I am an assistant professor at the School of Library and Information Management at Emporia State University. I teach classes on the foundations of library and information science, research methods, and reference. My research interests focus on health insurance literacy and how people make health insurance decisions.

How did the NLM Associate Fellowship impact your career?

It was incredibly helpful to learn about the many resources available through NLM from the people who create and maintain them. Having familiarity with the resources helped me when I was a practicing librarian and now as a professor teaching the next generation of librarians.

The individual projects also helped me with time management and project management, which were useful when pursuing my PhD and completing my dissertation research.

How and what do you do to keep learning and growing?

The time I spent on my dissertation research was incredibly rewarding as it provided the ultimate platform for exploring a topic in depth.

Now as an assistant professor, I keep up with the literature to make sure that my research and teaching are focused on the latest developments. My students also keep me on my toes—their ideas and questions push me to explore and consider new topics!

What’s next for you?

I am fortunate to have the opportunity to develop two new courses for our program—Consumer Health Information and Health Sciences Librarianship. I am really looking forward to the opportunity to teach classes closely aligned with my experience and my interests. I am sure I will promote the NLM Associate Fellowship and NLM resources to my students. I always tell masters students that there is no better way to start your career than as an NLM Associate Fellow!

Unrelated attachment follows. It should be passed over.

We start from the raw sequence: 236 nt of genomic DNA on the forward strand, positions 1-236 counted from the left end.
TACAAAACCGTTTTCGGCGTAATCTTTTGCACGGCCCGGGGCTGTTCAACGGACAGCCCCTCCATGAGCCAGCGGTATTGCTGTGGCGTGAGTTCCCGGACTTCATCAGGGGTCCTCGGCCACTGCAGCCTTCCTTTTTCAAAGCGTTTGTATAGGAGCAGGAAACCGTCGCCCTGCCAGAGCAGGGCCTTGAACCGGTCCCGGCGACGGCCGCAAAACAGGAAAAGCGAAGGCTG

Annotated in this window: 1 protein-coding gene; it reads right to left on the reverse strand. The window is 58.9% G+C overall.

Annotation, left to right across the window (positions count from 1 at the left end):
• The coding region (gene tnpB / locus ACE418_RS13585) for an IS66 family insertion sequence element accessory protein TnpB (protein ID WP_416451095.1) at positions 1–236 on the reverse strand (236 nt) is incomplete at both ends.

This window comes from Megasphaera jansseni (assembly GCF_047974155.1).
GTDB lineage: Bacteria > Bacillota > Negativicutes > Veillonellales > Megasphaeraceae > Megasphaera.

Joanna Widzer

formal headshot of Joanna WidzerWhere are you working now?

I stayed at NLM and serve as a user experience specialist and systems librarian. It’s been exciting because I believe in what NLM and NIH do. It’s just a dream to be here, and I’m excited to work here.

How did the NLM Associate Fellowship impact your career?

I certainly wouldn’t be where I am today without it! 

How and what do you do to keep learning and growing?

I watch a lot of YouTube videos. Quite seriously, it is a fantastic source of instruction from experts in my field. I also speak with other UX, IT, and agile project management professionals in the DC area as much as possible. I read about usability and how to make user-friendly websites. I want everything I do to have a life cycle: redesign what we do into a brand-new product. I also focus on when to let go: use analytics, make data-driven decisions, and track trends, which can be a fuzzy area and calls on my leadership skills.

What’s next for you?

The launch of two product redesigns. The NLM home page saw its first redesign since 2011, which was released in spring 2018. We’re also completely redeveloping the DOCLINE interlibrary loan system, which we’ll release in August 2018. For “One NLM” I want one big, happy user experience. It’s something I’ve been working on continuously for more of our products, that consistency of user experience.

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3 thoughts on “Where are they now? The 2007-2008 NLM Associate Fellows…10 Years On

  1. Thanks Juliana! We plan to follow up with the 2008-2009 group next year. It really is interesting to learn about the career paths of former associates.

  2. Pingback: Weekly Postings | The MARquee